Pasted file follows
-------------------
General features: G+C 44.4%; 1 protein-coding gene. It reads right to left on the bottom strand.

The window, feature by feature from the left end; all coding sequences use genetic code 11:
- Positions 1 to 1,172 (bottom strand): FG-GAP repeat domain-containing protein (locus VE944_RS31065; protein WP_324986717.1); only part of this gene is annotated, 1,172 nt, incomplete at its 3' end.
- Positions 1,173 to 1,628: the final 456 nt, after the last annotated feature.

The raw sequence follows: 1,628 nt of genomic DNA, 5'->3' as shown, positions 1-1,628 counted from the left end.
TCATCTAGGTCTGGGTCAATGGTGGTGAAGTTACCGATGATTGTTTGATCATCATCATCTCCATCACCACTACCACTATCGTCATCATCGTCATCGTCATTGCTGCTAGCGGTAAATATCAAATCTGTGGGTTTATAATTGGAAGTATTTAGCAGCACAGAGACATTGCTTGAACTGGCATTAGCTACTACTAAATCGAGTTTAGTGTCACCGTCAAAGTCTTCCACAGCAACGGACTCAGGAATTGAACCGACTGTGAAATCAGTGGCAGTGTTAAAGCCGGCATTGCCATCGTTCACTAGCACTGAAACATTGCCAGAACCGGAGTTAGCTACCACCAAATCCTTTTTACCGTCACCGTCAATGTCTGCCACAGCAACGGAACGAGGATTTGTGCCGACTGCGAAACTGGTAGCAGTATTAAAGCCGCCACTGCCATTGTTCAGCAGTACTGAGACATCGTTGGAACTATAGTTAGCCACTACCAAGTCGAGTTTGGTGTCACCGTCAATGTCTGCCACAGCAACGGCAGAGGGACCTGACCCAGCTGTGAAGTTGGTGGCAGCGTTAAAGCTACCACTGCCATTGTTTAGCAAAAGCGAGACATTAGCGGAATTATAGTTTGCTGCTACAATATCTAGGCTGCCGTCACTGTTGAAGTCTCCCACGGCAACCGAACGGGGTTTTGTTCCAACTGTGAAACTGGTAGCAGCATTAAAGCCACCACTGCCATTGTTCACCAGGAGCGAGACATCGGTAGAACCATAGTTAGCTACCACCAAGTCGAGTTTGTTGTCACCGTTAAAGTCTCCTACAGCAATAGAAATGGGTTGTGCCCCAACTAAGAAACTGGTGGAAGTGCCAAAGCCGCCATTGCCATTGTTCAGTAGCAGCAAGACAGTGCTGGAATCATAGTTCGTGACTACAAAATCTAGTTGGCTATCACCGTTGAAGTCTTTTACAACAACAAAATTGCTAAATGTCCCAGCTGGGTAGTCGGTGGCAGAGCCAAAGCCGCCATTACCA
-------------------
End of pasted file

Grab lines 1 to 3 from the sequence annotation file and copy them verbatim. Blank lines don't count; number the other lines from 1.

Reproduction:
General features: G+C 44.4%; 1 protein-coding gene. It reads right to left on the bottom strand.

The window, feature by feature from the left end; all coding sequences use genetic code 11:
- Positions 1 to 1,172 (bottom strand): FG-GAP repeat domain-containing protein (locus VE944_RS31065; protein WP_324986717.1); only part of this gene is annotated, 1,172 nt, incomplete at its 3' end.